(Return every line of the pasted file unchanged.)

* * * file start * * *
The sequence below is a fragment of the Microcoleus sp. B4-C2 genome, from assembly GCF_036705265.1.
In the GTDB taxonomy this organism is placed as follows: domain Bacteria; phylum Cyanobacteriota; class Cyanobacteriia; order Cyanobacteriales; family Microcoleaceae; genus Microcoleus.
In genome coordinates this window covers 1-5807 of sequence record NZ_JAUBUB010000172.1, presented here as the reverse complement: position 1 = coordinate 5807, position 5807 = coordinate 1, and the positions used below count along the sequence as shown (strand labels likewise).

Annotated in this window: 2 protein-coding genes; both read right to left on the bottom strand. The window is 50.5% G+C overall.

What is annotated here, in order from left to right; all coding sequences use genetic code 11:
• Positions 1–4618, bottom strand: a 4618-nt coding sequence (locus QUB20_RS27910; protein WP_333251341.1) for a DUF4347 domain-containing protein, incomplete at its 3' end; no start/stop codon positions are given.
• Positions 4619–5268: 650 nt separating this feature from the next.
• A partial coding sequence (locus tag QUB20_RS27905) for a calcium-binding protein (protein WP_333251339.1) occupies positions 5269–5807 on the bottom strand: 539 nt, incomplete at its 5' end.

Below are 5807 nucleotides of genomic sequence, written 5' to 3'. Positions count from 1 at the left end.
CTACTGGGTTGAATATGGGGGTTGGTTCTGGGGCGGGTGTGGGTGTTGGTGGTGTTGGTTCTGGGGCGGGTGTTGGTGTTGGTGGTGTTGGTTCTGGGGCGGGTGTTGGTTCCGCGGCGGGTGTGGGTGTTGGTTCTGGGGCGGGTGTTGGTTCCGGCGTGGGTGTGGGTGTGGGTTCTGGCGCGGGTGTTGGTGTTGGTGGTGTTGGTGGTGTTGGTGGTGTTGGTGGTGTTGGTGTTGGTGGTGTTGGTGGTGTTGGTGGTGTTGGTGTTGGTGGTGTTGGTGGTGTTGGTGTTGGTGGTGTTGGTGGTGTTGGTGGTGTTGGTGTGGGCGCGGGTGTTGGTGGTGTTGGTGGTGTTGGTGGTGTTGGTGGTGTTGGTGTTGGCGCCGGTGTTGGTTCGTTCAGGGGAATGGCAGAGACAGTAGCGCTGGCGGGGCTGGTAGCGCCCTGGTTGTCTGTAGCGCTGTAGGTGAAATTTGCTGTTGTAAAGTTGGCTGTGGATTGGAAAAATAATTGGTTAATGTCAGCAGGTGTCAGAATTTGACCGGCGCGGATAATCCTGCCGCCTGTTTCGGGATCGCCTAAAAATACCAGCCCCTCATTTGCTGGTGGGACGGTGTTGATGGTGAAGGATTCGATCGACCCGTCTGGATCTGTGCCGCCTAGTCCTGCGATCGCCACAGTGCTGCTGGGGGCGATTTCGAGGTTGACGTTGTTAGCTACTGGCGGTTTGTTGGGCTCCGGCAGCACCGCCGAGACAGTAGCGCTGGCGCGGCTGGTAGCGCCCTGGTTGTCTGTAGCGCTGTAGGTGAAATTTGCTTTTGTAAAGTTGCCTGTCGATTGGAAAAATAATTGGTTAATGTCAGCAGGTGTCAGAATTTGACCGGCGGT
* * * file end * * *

The sequence below is a fragment of the Microcoleus sp. B4-C2 genome, from assembly GCF_036705265.1.
In the GTDB taxonomy this organism is placed as follows: domain Bacteria; phylum Cyanobacteriota; class Cyanobacteriia; order Cyanobacteriales; family Microcoleaceae; genus Microcoleus.
In genome coordinates this window covers 1-5807 of sequence record NZ_JAUBUB010000172.1, presented here as the reverse complement: position 1 = coordinate 5807, position 5807 = coordinate 1, and the positions used below count along the sequence as shown (strand labels likewise).

Annotated in this window: 2 protein-coding genes; both read right to left on the bottom strand. The window is 50.5% G+C overall.

What is annotated here, in order from left to right; all coding sequences use genetic code 11:
• Positions 1–4618, bottom strand: a 4618-nt coding sequence (locus QUB20_RS27910; protein WP_333251341.1) for a DUF4347 domain-containing protein, incomplete at its 3' end; no start/stop codon positions are given.
• Positions 4619–5268: 650 nt separating this feature from the next.
• A partial coding sequence (locus tag QUB20_RS27905) for a calcium-binding protein (protein WP_333251339.1) occupies positions 5269–5807 on the bottom strand: 539 nt, incomplete at its 5' end.

Below are 5807 nucleotides of genomic sequence, written 5' to 3'. Positions count from 1 at the left end.
CTACTGGGTTGAATATGGGGGTTGGTTCTGGGGCGGGTGTGGGTGTTGGTGGTGTTGGTTCTGGGGCGGGTGTTGGTGTTGGTGGTGTTGGTTCTGGGGCGGGTGTTGGTTCCGCGGCGGGTGTGGGTGTTGGTTCTGGGGCGGGTGTTGGTTCCGGCGTGGGTGTGGGTGTGGGTTCTGGCGCGGGTGTTGGTGTTGGTGGTGTTGGTGGTGTTGGTGGTGTTGGTGGTGTTGGTGTTGGTGGTGTTGGTGGTGTTGGTGGTGTTGGTGTTGGTGGTGTTGGTGGTGTTGGTGTTGGTGGTGTTGGTGGTGTTGGTGGTGTTGGTGTGGGCGCGGGTGTTGGTGGTGTTGGTGGTGTTGGTGGTGTTGGTGGTGTTGGTGTTGGCGCCGGTGTTGGTTCGTTCAGGGGAATGGCAGAGACAGTAGCGCTGGCGGGGCTGGTAGCGCCCTGGTTGTCTGTAGCGCTGTAGGTGAAATTTGCTGTTGTAAAGTTGGCTGTGGATTGGAAAAATAATTGGTTAATGTCAGCAGGTGTCAGAATTTGACCGGCGCGGATAATCCTGCCGCCTGTTTCGGGATCGCCTAAAAATACCAGCCCCTCATTTGCTGGTGGGACGGTGTTGATGGTGAAGGATTCGATCGACCCGTCTGGATCTGTGCCGCCTAGTCCTGCGATCGCCACAGTGCTGCTGGGGGCGATTTCGAGGTTGACGTTGTTAGCTACTGGCGGTTTGTTGGGCTCCGGCAGCACCGCCGAGACAGTAGCGCTGGCGCGGCTGGTAGCGCCCTGGTTGTCTGTAGCGCTGTAGGTGAAATTTGCTTTTGTAAAGTTGCCTGTCGATTGGAAAAATAATTGGTTAATGTCAGCAGGTGTCAGAATTTGACCGGCGGT